The great French film star Catherine Deneuve once told me in an interview that she had no interest in working in the United States because Hollywood loves girls but has no idea what to do with women. Proving her point is the dreadful “Mad Money,” the second comedy in a row — on the heels of last year’s embarrassing “Because I Said So” — to waste the prodigious comedic talents of Diane Keaton.
Perhaps even more shocking is that this mediocre time-filler of a heist comedy comes from director Callie Khouri, writer of “Thelma & Louise,” one of the cinema’s greatest lady-outlaw movies. But the gap between that 1991 classic and “Mad Money” resembles the abyss that Susan Sarandon and Geena Davis drove into in Khouri’s earlier hit.
Keaton stars as Bridget, a well-to-do woman whose upper-class lifestyle is threatened when husband Don (Ted Danson) gets downsized and can’t find a new job. Desperate, Bridget takes a job as janitor at a Federal Reserve Bank where old cash is destroyed. Within just a few days on the job, she cooks up a scheme whereby she and two accomplices — shredding-machine operator Nina (Queen Latifah) and cart-transporter Jackie (Katie Holmes) — could sneak stacks of money out of the place without being detected.
The familiarity of the plot — “Mad Money” is a remake of a British TV movie which already sounds like a cross between “Who’s Minding the Mint?” and “Fun with Dick and Jane” — would be forgivable if screenwriter Glenn Gers showed any interest in jazzing up the proceedings with, say, interesting characters who had funny things to say. Instead, everyone has their one little through-line (Bridget wants to be well-off again, Nina wants to afford a good school for her kids, Jackie is wacky) that they stick to all the way through.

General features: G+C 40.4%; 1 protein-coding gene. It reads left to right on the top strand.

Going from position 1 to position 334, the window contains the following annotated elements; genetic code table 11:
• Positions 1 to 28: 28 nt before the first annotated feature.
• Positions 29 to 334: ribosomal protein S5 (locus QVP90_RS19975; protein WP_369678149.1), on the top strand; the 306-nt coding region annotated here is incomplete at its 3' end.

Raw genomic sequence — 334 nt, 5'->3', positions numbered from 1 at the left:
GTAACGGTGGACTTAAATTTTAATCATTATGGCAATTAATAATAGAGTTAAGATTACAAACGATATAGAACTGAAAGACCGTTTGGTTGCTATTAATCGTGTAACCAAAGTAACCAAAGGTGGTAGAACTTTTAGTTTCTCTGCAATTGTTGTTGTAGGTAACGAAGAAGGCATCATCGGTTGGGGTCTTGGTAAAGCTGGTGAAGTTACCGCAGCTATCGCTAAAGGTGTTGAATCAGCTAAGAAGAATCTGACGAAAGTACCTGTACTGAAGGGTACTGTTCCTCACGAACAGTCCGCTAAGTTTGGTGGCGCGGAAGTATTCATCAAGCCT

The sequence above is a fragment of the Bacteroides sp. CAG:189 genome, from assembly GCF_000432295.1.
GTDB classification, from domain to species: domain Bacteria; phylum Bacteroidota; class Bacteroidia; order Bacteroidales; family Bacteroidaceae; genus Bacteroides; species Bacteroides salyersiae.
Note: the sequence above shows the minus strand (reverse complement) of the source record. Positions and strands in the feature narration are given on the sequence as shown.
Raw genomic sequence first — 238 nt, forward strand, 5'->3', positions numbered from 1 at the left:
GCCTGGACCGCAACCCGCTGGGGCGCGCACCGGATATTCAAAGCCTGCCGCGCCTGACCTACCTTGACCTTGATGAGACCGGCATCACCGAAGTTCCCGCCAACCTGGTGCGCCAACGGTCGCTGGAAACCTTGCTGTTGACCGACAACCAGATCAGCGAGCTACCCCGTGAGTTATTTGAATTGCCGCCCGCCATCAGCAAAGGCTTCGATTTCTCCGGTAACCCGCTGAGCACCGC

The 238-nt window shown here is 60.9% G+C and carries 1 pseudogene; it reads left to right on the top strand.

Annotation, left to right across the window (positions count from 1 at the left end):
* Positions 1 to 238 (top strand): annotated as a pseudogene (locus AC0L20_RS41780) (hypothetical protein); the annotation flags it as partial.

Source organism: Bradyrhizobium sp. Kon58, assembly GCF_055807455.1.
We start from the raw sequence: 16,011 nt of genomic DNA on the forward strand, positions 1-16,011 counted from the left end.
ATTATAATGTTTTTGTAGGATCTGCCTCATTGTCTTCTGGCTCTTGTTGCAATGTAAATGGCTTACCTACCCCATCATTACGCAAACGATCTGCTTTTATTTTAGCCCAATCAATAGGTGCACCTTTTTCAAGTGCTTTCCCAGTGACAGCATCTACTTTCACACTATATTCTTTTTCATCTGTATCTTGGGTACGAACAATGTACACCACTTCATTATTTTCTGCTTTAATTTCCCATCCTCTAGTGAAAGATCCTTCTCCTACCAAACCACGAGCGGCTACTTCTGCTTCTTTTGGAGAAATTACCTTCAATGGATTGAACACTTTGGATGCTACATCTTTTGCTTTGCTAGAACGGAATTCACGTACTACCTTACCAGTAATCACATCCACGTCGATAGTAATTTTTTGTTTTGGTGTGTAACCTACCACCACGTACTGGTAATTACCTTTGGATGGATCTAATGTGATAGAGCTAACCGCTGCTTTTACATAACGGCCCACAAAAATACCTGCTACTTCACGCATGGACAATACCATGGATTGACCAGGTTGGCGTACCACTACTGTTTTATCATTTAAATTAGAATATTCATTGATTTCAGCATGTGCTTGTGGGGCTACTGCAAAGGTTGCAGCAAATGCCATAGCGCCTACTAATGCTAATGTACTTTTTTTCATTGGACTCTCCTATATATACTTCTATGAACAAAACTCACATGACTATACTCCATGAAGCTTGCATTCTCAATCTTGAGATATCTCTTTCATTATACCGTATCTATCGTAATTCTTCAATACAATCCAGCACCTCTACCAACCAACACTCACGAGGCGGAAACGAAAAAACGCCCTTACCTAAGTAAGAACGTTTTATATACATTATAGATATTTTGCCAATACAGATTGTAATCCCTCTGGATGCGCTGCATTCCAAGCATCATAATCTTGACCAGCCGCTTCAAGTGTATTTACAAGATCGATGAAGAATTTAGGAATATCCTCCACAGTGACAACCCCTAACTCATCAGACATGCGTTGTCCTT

The fact that the film begins with most of the characters getting arrested and then telling the entire movie in flashback strips away any suspense we might have over whether or not these thick thieves are going to get caught. Also not helping matters is the oppressively dreary and ugly cinematography by the usually talented John Bailey.
Keaton provides one of the film’s few laughs early on, when Bridget is trying to talk Nina into participating in her scheme — Nina: “I don’t want things I can’t have.” Bridget: “Do you live in America?” — but the movie thoroughly wastes her talents. Given how delightful she was as an unlikely sleuth in Woody Allen’s “Manhattan Murder Mystery,” it’s a pity that this movie can’t make more of her journey from lady-who-lunches to floor-scrubber to criminal mastermind.
Queen Latifah isn’t called on to do much more than to be brassy and no-nonsense, and Holmes’s ditz character comes off sketchy, as if she was treated as an afterthought in the editing room. She does, at least, gets one of the few other laughs when she talks about her desire to see Czechoslovakia, only to be informed by Danson that there hasn’t been one since 1992.
Sadly, it’s also been about that long since Callie Khouri has been involved in a good movie.